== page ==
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I am trying to understand Bitcoin QT. Sorry for the questions.

  1. If I create two new addresses, then encrypt my wallet and then create a third new address after the encryption process, are all three new addresses encrypted and safe to use?

  2. If I then copy the wallet.dat file to usb sticks and delete the wallet.dat file on my laptop, are the funds on the usb stick still accessible? On all three addresses?

  3. Can I then continue sending money to these addresses? Even thought the wallet isn't connected to the internet?

  4. Imagine I have a copy of the wallet.dat file on a usb stick. If I generate a 4th address on my laptop, and then destroy the laptops wallet.dat file, will funds I send to the 4th address still go into the wallet.dat copy on the usb stick which was made before I created the 4th address?

  5. If I can see coins transfered to my wallet and confirmed, should I bother setting up a second wallet on my other computer and doing a test transaction with my new funds? Or can I safely assume the coins are ok?

  6. Is there a gauranteed fail safe way to check the balance in an address without hooking up the wallet.dat file to my client? I want to keep my wallet.dat file offline.

  7. Are the answers to the above the same for Litecoin QT?

Thanks so much for any guidance

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  1. Yes, your "wallet.dat" contains all your keys, and when you make new keys then they will be added to your wallet.dat. If you encrypt your wallet.dat, then all keys in it will be encryptet and all keys added to it will also be encryptet.

  2. Your founds is not stored in your wallet.dat. The founds are stored in the blockchain (which everyone can download via a huge p2p network).

  3. Yes. Your wallet.dat only contain the private keys to spend coins. Everyone can at all time send you coins (whether your connected to the internet or not).

  4. No. The USB stick will only be able to spend coins send to the first 3 addresses (as the USB stick's wallet.dat will only contain private keys to the first 3 addresses).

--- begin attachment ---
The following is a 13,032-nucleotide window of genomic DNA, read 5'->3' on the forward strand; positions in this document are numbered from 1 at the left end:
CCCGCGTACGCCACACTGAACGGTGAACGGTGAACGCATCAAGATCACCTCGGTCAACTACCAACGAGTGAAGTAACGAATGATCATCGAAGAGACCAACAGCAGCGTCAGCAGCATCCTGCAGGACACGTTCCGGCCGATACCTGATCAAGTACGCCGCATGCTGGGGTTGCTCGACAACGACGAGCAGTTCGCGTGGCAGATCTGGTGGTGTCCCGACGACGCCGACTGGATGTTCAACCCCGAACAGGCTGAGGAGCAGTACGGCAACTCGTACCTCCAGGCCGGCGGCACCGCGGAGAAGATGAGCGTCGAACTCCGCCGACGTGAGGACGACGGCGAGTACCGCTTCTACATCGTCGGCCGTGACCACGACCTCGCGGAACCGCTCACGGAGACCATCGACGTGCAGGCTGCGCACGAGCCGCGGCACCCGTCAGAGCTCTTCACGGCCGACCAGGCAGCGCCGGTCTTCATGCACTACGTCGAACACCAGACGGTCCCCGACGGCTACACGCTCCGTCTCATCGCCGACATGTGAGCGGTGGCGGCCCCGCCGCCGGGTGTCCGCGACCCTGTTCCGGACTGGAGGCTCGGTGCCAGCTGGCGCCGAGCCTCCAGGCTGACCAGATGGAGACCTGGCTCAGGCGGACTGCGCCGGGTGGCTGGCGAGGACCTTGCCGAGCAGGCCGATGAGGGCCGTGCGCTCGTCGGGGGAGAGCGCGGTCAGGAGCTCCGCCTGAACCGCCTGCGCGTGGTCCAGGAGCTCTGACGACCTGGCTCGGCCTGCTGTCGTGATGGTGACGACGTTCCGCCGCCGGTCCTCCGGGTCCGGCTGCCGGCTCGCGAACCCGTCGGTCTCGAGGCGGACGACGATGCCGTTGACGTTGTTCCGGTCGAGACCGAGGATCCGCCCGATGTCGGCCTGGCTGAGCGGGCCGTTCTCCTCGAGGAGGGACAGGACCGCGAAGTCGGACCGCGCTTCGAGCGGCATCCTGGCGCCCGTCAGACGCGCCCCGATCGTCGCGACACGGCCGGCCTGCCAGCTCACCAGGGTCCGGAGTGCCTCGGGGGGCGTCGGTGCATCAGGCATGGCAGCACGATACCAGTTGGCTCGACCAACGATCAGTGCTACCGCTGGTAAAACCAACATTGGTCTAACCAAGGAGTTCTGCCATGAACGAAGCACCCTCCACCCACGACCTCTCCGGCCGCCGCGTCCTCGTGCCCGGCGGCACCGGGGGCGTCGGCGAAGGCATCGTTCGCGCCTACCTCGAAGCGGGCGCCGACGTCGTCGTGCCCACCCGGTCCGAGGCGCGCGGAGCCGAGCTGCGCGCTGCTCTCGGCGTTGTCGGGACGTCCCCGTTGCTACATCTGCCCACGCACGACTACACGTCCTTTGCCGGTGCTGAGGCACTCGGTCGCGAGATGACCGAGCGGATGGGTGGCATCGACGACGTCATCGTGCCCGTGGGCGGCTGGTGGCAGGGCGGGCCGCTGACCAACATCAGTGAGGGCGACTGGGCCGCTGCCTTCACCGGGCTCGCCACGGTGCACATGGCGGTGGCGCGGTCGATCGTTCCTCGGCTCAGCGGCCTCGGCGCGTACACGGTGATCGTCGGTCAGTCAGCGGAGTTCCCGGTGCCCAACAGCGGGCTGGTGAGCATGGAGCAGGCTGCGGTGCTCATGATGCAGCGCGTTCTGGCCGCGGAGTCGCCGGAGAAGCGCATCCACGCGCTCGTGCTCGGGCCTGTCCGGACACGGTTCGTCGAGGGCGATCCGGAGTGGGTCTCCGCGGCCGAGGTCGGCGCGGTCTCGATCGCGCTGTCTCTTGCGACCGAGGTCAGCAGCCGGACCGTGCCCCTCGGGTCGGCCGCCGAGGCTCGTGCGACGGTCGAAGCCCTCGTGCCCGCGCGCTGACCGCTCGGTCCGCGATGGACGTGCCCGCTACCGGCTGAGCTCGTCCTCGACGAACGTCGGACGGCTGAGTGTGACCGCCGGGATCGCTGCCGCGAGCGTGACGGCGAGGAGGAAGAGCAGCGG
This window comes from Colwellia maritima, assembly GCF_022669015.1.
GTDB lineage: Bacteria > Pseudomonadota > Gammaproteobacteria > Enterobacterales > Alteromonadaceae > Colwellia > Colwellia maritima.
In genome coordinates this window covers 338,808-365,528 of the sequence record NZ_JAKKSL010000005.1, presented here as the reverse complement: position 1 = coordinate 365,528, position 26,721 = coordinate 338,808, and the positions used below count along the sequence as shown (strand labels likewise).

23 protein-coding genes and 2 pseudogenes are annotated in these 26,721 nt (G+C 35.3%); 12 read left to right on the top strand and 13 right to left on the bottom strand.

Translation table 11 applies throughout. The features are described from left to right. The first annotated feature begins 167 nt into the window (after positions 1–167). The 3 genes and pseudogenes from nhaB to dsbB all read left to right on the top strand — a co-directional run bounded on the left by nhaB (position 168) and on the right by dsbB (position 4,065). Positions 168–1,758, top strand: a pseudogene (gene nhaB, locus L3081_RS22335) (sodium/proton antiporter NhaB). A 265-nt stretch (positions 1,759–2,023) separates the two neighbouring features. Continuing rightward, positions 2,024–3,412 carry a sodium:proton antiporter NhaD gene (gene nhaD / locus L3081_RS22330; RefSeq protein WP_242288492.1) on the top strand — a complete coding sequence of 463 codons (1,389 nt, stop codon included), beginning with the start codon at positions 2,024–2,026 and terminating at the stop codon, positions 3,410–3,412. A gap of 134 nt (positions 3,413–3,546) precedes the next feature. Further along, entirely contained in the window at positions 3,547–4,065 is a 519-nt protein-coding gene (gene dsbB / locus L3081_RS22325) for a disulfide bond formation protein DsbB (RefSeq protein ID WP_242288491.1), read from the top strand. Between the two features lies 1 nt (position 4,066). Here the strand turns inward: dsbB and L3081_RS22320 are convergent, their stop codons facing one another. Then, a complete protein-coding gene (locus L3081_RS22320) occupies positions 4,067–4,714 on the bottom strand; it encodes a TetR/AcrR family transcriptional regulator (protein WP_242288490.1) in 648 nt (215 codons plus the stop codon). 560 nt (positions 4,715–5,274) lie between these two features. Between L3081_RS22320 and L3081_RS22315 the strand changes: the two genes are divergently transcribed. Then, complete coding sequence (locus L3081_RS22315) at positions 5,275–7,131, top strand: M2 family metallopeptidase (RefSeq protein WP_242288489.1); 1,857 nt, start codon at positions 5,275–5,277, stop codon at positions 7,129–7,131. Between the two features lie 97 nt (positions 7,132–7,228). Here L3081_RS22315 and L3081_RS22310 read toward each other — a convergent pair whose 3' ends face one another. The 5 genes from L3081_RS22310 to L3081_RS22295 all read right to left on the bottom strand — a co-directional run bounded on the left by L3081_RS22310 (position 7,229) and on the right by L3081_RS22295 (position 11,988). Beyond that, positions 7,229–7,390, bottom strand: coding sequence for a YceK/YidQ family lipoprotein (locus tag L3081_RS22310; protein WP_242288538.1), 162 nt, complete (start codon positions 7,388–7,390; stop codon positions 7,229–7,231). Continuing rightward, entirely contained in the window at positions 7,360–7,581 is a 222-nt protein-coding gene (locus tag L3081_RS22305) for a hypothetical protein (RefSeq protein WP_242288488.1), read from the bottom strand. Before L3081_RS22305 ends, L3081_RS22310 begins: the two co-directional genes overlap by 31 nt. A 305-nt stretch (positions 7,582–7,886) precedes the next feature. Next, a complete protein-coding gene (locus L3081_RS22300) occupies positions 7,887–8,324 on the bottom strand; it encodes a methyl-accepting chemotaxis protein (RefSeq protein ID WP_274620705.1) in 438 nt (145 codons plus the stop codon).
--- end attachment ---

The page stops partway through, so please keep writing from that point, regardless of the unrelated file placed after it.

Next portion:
5. As long as your client has the longest blockchain, then coins send to you can NEVER be removed again (unless someone spends them, with the private key only you know). However note that coins can first be "trusted", when there is enough confirms ("0 confirms" just means that someone has sent you a transaction, but it will first be "trustable" when it's included in the blockchain and enough blocks confirms that the blockchain will never be forked under your transaction. But usually 6 confirms should be enough).

  6. Type your address on a trusted website, e.g. https://blockchain.info/ and look at the balance. Some clients support "watch-only" addresses (they only store your bitcoin address and not your private key), but I don't think Bitcoin-QT supports this (yet).

  7. I don't know much about litecoin, but most of the "public/private key" stuff, apply to all cryptocoins (e.g. you can watch an address without storing the private key, etc).

  • Thank you :D That all makes sense to me apart from answer 5 where you say 'As long as your client has the longest blockchain,'. What does this mean and how can I check/ensure that my client has the longest blockchain? – user991987 Mar 6 '13 at 20:46
  • Supposed an attacker controls all your internet. What he can do, is to block all bitcoin traffic between you and the rest of the bitcoin network (so you can't see the longest blockchain). Then the attacker creates a transaction where he sends some bitcoins to you and begin mining a block with this transaction in it. At some point he will generate a valid block and send it to you. From your point of view, the longest blockchain will contain a "1 confirmed", so you believe that the attacker has sent you some bitcoins. – Nicolai Mar 6 '13 at 21:06
  • So now you send the attacker some dollars/goods (believing that the attacker is a good guy that have paid you). After this, the attacker give you full access to the internet and you can see that the "attacker mined" block is not valid (not in the longest chain), but you have already send him dollars/goods. To prevent against this, your client can calculate how many blocks it should see (e.g one block pr 10 minutes). If at sometime the block generation slows too much down, your client will warn you that something is wrong. And the attacker can't alone generate blocks fast enough to avoid this – Nicolai Mar 6 '13 at 21:11
  • One thing I forgot about #4: By default Bitcoin-QT creates a "key pool" ( en.bitcoin.it/wiki/Key_pool ) with 100 addresses in it, so when you click "generate address" you actually wont generate an new address, you will just select an address from the key pool. So old backups can recover "new" keys, but you should ofc still be very careful not to delete your wallet without making sure you have an updated backup :-) – Nicolai Mar 7 '13 at 0:34

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